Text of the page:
On at least two occasions in recent months, aid workers have distributed conversion forms inside copies of Arabic versions of the St John’s gospel to people held at the Moria detention camp on Lesbos.

The forms, seen by the Guardian, invite asylum seekers to sign a statement declaring the following: “I know I’m a sinner … I ask Jesus to forgive my sins and grant me eternal life. My desire is to love and obey his word.”

Muslim asylum seekers who received the booklet said they found the aid workers’ intervention insensitive.

“It’s a big problem because a lot of the people are Muslim and they have a problem with changing their religion,” said Mohamed, a detainee from Damascus. “They were trying this during Ramadan, the holiest Muslim month.”

A second Syrian, Ahmed, said: “We like all religions, but if you are a Christian, and I give you a Qur’an, how would you feel?”

Detainees alleged that the forms were distributed by at least two representatives of Euro Relief, a Greek charity that became the largest aid group active in Moria after other aid organisations pulled out in protest against the EU-Turkey deal. The camp is overseen by the Greek migration ministry, but aid groups perform most of the day-to-day management…………….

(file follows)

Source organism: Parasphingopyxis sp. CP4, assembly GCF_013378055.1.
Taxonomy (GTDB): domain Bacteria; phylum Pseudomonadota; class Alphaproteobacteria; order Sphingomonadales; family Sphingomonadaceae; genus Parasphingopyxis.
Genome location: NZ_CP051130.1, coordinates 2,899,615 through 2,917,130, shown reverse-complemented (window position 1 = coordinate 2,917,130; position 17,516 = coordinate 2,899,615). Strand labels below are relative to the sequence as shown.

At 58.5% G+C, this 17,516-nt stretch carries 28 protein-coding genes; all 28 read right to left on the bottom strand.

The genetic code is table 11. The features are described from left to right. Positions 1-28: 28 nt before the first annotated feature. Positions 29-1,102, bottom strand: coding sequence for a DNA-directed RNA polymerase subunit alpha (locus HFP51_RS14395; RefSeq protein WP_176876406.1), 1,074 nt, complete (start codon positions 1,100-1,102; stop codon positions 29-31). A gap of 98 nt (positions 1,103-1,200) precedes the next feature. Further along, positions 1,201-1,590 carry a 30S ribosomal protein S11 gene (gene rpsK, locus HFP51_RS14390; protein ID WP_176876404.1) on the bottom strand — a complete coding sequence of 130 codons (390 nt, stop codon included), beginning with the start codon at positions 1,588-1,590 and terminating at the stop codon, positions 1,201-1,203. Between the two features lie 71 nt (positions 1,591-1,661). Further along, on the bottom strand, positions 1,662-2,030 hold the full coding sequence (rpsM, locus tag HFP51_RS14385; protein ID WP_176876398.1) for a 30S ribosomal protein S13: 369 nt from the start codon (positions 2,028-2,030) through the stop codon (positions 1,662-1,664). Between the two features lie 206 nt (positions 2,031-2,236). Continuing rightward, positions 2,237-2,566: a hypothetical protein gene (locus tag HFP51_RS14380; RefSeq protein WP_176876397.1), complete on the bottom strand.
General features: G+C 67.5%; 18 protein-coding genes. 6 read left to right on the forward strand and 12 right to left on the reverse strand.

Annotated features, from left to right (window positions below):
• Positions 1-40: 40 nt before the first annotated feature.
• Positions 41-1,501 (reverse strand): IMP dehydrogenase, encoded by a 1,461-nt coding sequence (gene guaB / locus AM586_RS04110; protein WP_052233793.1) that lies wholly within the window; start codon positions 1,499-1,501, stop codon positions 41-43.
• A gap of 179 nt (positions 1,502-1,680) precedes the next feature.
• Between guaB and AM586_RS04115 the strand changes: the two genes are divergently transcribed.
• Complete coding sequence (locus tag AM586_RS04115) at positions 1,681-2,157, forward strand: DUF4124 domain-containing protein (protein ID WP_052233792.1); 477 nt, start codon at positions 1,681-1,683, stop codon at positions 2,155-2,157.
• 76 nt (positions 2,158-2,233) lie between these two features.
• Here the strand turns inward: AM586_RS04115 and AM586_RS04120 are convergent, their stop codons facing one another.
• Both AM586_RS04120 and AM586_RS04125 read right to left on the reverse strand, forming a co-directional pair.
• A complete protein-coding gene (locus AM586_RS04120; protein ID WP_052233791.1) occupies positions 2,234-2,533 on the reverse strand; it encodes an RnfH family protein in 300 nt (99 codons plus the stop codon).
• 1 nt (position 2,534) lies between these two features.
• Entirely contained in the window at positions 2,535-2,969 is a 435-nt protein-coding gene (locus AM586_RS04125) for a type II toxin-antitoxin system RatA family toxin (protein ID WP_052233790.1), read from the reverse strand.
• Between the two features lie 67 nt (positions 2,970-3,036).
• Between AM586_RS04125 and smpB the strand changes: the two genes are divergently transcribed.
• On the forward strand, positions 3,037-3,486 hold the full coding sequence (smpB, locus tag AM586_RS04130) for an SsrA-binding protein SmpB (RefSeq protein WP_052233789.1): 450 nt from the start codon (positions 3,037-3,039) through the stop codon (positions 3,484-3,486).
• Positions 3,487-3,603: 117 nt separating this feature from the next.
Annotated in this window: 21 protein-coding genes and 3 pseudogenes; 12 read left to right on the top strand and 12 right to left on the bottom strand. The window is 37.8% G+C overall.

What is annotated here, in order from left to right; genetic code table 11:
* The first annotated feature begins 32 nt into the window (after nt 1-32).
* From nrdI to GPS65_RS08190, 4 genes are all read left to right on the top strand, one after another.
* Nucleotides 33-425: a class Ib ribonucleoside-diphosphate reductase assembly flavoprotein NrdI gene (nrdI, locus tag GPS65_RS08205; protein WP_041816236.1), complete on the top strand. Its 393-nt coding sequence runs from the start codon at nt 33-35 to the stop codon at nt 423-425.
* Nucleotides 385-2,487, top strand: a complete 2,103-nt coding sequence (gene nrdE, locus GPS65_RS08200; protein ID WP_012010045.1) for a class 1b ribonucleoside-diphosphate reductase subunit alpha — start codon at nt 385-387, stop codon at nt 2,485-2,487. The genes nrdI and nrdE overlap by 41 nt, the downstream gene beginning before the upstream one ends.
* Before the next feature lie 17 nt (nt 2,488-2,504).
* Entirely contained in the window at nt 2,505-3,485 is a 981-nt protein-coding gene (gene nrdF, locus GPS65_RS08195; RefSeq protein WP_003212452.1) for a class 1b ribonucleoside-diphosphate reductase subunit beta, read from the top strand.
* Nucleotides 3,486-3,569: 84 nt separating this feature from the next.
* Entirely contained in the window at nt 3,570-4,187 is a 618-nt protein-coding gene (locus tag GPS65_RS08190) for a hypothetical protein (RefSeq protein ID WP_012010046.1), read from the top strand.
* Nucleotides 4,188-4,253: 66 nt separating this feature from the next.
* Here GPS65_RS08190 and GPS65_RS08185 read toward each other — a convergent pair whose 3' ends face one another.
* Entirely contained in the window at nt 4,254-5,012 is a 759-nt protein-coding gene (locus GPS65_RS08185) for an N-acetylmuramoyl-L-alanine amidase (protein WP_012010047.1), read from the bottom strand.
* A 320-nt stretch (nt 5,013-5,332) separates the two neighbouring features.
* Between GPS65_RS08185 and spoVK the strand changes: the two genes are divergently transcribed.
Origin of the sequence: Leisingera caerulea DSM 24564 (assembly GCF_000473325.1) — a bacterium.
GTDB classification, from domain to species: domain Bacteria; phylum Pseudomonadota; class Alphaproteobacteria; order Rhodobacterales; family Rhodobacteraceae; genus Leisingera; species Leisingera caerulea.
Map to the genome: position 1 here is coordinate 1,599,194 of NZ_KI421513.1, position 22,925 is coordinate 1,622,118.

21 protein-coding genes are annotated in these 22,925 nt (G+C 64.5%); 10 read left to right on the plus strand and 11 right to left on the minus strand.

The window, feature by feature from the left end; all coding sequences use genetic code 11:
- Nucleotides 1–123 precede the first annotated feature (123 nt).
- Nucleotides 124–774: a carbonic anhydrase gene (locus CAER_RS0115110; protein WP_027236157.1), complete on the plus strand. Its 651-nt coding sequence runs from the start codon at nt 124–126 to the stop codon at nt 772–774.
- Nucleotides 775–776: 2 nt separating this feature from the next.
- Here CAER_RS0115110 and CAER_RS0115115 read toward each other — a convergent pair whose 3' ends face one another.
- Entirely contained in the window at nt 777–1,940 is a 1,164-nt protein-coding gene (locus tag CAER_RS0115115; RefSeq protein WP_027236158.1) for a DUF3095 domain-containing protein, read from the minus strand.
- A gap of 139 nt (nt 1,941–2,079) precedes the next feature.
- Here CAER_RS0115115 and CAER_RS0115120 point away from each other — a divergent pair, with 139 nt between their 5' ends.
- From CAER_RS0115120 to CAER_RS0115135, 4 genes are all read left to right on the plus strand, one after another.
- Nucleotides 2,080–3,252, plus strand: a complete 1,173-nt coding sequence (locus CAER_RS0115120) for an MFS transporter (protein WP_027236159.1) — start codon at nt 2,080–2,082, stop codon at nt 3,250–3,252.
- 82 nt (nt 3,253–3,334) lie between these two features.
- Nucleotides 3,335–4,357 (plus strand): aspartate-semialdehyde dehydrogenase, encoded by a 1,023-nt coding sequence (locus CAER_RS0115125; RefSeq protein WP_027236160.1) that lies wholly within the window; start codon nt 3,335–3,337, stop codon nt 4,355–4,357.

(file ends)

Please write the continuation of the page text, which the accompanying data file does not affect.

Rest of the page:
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The ShutDownCityHallNYC protest was organized by a group affiliated with the Black Lives Matter movement and is demanding Bratton’s termination

New Yorkers Against Bratton

Josmar Truijillo with the organization New Yorkers Against Bratton on Monday in New York’s city hall park. Photograph: Bebeto Matthews/AP

Protesters in New York City began occupying the park next to city hall in Manhattan on Monday, declaring they would not leave until police commissioner Bill Bratton was fired.

Organized by Millions March NYC, a group affiliated with Black Lives Matter movement, the #ShutDownCityHallNYC protest has been inspired by protesters setting up encampments in public spaces in Chicago and Los Angeles to fight for the abolition of the police.

“We are planning an encampment,” said Nabil Hassein, a 27-year-old Millions March NYC organizer from Crown Heights, Brooklyn. “I’m going to stay as long as I can.”

“We’re here to decolonialize and to liberate our territory and our land from these racist occupiers,” said Vienna Rye, another organizer from Millions March NYC.

Protesters are planning to stay as long as needed – whether that be days or weeks or longer. Food was already prepared, with rice and beans being cooked offsite and snacks of fresh fruit, and peanut butter and jelly sandwiches available for hungry protesters. Local Starbucks and libraries were to be used as restroom facilities. A schedule has been written up for event organizers and others so they could balance paid jobs with the protests………………..

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US politics

Election 2016

Latest Election Minute